MUSEOEUROPE 2021 / ICOM EUROPE 2021
LIVING IN EUROPE
Be part of our cultural heritage marathon on Thursday, October 14 and on Friday, October 15.
The dates for our official meeting and symposium / conference, still under the modality of webinar, is getting closer and closer, so it is about time. All interested are welcome to assist and participate in debates.
To follow the symposium please use the web links which are on the attachment:
For Thursday, October 14: https://youtu.be/gNenPeembH0
For Friday, October 15: https://youtu.be/ea-ovqCjcK8
To participate in debates, please use this link:: https://us02web.zoom.us/j/2423853755?pwd=VG1YaG5HdUhXY28yWUQ0bmg2aHM4Zz09
FULL PROGRAM HERE: BOOKLET_Museoeurope_Icom Europe2
EUROPEAN SEMINAR 2021
Europe’s “Big Museums” and Covid – the biggest museums talk about the impact: present and future
March, 30, 13h00 (GTM)
Free access (up to the limit of the web-room) at:
Obs. Please do check this address closer to the webinar
As obligatory this year, the annual spring seminar of ICOM Europe will take place under the modality of a webinar, focusing in one of the hottest topic in European museums, a topic where trends already in development intersect in the most dramatic way with the current pandemic crisis. Putted in simple terms: what happened, and most of all, what will presumably happen in the future to Europe’s biggest museums, which are also among the biggest in the world, assuming here “biggest” as synonymous of most visited.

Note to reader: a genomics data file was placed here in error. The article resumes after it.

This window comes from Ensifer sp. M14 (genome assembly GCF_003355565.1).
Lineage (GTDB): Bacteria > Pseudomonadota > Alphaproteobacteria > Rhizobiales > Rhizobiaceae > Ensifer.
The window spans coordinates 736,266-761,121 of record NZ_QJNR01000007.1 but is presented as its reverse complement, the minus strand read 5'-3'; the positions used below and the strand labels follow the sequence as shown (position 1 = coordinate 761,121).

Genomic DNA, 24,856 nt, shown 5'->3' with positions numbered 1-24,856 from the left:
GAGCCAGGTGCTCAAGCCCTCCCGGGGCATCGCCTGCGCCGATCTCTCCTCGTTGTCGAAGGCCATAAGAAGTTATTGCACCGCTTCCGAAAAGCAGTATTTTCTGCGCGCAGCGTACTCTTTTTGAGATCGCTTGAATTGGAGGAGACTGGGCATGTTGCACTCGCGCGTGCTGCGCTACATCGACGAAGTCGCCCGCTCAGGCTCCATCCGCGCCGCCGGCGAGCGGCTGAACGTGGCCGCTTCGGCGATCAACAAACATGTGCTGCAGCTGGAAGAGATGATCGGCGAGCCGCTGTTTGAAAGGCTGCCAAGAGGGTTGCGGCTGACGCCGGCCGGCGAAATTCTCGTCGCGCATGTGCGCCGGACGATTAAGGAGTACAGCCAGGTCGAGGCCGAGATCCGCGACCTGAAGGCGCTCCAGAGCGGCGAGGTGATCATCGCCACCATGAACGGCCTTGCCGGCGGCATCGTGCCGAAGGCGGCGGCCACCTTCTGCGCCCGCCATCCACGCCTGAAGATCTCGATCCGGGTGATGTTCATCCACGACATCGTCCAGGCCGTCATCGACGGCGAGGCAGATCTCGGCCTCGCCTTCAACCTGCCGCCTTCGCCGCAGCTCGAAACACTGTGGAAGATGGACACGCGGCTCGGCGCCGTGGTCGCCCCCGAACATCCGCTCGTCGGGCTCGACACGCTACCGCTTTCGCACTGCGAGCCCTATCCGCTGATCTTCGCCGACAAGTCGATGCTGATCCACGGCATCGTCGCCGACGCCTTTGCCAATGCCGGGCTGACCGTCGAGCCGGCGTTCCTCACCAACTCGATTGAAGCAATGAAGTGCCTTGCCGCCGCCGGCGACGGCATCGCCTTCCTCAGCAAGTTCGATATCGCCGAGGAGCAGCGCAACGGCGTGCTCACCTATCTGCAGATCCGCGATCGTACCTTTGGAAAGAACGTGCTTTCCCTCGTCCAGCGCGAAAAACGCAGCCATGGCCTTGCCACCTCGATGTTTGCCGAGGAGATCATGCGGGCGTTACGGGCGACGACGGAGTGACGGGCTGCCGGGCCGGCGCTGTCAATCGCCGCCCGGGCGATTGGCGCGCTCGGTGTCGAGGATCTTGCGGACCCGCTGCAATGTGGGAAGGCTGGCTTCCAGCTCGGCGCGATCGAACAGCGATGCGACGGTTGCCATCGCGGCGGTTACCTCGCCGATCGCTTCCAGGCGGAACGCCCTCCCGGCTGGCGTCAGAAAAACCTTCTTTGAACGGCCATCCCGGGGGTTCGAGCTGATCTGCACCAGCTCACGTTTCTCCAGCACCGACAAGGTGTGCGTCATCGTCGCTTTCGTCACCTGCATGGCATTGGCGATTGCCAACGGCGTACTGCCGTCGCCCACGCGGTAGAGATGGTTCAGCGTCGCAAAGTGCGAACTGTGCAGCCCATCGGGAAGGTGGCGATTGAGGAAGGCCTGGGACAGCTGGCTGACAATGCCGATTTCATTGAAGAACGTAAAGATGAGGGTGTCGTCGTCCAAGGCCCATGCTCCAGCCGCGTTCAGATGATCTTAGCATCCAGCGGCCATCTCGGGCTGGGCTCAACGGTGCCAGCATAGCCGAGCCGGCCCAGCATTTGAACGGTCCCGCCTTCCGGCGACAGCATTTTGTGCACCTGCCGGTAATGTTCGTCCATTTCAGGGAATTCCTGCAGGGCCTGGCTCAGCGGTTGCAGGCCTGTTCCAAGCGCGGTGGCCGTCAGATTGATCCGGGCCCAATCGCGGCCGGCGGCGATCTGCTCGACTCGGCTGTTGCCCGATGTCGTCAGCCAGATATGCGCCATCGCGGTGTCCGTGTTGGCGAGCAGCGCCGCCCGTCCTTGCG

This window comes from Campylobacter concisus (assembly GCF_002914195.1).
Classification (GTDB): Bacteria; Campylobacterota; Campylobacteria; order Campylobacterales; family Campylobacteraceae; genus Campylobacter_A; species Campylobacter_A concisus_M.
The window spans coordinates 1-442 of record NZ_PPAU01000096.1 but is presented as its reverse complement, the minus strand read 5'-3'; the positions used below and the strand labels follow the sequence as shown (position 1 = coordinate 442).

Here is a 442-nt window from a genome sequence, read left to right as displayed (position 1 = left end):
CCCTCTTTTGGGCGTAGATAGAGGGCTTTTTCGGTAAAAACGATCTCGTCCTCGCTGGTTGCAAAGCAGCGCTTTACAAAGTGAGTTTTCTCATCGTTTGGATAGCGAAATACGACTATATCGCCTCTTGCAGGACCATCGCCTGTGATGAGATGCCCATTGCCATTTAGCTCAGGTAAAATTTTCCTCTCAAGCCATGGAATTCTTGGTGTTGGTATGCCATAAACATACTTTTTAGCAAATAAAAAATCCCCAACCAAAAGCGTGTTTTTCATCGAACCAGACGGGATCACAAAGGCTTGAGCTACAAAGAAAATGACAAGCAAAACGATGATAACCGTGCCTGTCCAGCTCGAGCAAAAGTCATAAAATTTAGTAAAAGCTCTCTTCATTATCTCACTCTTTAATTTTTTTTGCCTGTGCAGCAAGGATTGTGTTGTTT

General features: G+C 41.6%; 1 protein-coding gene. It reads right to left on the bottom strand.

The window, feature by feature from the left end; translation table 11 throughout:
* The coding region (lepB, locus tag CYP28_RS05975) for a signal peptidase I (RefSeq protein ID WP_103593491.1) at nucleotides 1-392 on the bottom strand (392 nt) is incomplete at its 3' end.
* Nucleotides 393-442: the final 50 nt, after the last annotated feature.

10 speakers from the 2019 top 20 of the most visited European museums will address these issues, developing preferentially perspectives for the future, by facing and not avoiding “sensible questions”.
Will the pandemic crisis originate consequences in “being a big museum”? Will these museums, especially the ones that in recent years took the new market-oriented directions, “turn back to basics” again, namely to consider their mission as essentially to promote citizenship? Focus on mass tourism will diminish? Temporary and travelling blockbuster exhibitions will reduce and, in cases where it happened the opposite, will permanent or fundamental galleries return to their traditional centrality and maybe be reconfigured? In which senses? How will digital remote offer articulate with in loco visiting? And what about management and funding: will public, state dependent models be relaunched?